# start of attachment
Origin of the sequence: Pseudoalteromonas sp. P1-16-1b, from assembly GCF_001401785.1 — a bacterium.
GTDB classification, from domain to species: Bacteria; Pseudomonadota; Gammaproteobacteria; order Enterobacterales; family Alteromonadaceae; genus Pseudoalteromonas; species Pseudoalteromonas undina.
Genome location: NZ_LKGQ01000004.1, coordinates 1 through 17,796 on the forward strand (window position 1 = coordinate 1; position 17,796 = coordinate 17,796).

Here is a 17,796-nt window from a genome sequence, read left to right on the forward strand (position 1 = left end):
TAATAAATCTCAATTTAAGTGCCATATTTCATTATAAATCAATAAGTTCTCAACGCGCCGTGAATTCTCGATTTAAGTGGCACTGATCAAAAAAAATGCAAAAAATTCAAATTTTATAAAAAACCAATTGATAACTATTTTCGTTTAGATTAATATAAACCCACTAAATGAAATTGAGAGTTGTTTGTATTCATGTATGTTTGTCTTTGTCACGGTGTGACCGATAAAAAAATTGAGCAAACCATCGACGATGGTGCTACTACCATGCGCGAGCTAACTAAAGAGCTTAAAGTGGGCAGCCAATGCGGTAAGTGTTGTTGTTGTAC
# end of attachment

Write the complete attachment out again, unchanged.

Origin of the sequence: Pseudoalteromonas sp. P1-16-1b, from assembly GCF_001401785.1 — a bacterium.
GTDB classification, from domain to species: Bacteria; Pseudomonadota; Gammaproteobacteria; order Enterobacterales; family Alteromonadaceae; genus Pseudoalteromonas; species Pseudoalteromonas undina.
Genome location: NZ_LKGQ01000004.1, coordinates 1 through 17,796 on the forward strand (window position 1 = coordinate 1; position 17,796 = coordinate 17,796).

Here is a 17,796-nt window from a genome sequence, read left to right on the forward strand (position 1 = left end):
TAATAAATCTCAATTTAAGTGCCATATTTCATTATAAATCAATAAGTTCTCAACGCGCCGTGAATTCTCGATTTAAGTGGCACTGATCAAAAAAAATGCAAAAAATTCAAATTTTATAAAAAACCAATTGATAACTATTTTCGTTTAGATTAATATAAACCCACTAAATGAAATTGAGAGTTGTTTGTATTCATGTATGTTTGTCTTTGTCACGGTGTGACCGATAAAAAAATTGAGCAAACCATCGACGATGGTGCTACTACCATGCGCGAGCTAACTAAAGAGCTTAAAGTGGGCAGCCAATGCGGTAAGTGTTGTTGTTGTAC